After a long battle with the state of New Jersey, Tesla Motors Inc (NASDAQ:TSLA) has won another victory there. A bill that would allow the automaker’s direct to consumer sales model has gone on to the state Senate. Bloomberg Businessweek reports that lawmakers in the Assembly approved the bill on Monday.
NJ Assembly approves Tesla bill
New Jersey’s Motor Vehicle Commissioner ordered Tesla Motors Inc (NASDAQ:TSLA) to stop selling cars in the state earlier this year. Officials said at that time, all automakers must have franchise agreements, which meant Tesla’s sales model wasn’t allowed. However, the ban was temporarily reversed in late March, allowing Tesla to keep selling cars there.
However, Tesla CEO Elon Musk was quick to call Gov. Chris Christie on going against what they had been working toward. He said Tesla had been working with Christie’s office and the Motor Vehicle Commission to make it legal for them to do business there and accused Christie of making a “backroom deal” with New Jersey auto dealerships. The governor had previously said the issue about Tesla’s direct to consumer sales model was one for which lawmakers should find an answer.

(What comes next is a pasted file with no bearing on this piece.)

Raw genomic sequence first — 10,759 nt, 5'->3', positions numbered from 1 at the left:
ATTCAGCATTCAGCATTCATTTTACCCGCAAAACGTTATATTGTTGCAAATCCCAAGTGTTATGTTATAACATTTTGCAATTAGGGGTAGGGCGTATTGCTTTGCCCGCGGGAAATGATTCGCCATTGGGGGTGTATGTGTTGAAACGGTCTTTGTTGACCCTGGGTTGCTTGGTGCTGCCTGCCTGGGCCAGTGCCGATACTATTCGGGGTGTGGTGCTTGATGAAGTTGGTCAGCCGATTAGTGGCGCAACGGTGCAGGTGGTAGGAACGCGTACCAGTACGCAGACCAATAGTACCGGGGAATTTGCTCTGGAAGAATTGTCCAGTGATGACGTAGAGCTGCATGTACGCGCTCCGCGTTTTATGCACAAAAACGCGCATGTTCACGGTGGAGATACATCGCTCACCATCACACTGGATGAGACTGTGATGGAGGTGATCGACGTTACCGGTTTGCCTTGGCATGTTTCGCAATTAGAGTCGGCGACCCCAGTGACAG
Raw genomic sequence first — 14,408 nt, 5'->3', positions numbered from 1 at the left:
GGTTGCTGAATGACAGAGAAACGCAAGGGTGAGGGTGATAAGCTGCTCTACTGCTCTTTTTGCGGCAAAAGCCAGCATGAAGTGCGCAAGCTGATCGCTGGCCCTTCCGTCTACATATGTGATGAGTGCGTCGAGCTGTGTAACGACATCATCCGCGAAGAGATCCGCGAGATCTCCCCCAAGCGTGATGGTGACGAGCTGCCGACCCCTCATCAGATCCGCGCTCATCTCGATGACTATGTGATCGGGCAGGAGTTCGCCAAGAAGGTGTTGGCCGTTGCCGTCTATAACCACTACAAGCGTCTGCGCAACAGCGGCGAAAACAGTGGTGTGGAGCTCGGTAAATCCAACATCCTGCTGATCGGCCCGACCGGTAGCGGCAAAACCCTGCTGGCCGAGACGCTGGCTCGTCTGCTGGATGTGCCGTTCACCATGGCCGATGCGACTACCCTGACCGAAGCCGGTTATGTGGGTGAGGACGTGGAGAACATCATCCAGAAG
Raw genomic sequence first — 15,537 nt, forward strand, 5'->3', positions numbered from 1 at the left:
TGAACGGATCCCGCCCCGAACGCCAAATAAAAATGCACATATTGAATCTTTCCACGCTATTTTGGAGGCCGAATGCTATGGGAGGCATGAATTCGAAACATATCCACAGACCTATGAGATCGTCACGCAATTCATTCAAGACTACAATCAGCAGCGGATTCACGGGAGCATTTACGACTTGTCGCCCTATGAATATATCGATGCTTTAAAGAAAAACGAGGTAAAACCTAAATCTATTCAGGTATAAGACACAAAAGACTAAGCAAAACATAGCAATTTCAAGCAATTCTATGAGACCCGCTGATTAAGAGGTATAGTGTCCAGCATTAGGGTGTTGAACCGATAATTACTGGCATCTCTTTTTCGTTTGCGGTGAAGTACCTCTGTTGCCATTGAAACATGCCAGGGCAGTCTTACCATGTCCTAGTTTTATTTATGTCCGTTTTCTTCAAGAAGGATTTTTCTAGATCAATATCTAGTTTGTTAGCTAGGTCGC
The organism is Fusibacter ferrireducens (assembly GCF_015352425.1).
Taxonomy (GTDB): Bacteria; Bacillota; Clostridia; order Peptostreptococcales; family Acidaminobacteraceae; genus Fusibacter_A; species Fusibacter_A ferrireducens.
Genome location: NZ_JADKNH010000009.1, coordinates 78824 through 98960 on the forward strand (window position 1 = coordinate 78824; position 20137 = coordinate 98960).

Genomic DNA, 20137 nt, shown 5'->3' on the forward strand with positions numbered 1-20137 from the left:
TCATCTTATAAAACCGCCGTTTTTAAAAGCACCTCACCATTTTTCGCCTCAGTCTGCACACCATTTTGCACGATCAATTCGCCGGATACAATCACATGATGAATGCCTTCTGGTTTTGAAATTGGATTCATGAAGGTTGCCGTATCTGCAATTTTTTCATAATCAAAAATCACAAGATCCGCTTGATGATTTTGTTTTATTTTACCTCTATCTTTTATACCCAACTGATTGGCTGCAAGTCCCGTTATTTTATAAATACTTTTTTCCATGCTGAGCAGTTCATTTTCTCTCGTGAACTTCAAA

Environmentalists back Tesla
Advocates for environmental and businesses rallied at the New Jersey Statehouse this week in support of the bill that allows Tesla Motors Inc (NASDAQ:TSLA)’s sales model. They said the bill would create more jobs in the state. The Federal Trade Commission also backs Tesla’s sales model, saying it’s conducive to competition because it gives consumers more choices.
The bill approved by the New Jersey Assembly does include a provision it hopes will satisfy auto dealers in the state. They have been concerned that Tesla Motors Inc (NASDAQ:TSLA)’s direct to consumer sales model would threaten the dealership model in the state. As a result, lawmakers improved a provision to offer dealers better terms when making arrangements with auto manufacturers.
Tesla stock rallies
Shares of Tesla Motors Inc (NASDAQ:TSLA) surged on Monday, climbing by more than 8% on expectations that the automaker may be able to gain a strong foothold in New Jersey thanks to the bill. At this point, however, it’s anyone’s guess whether the bill will make it through the state Senate.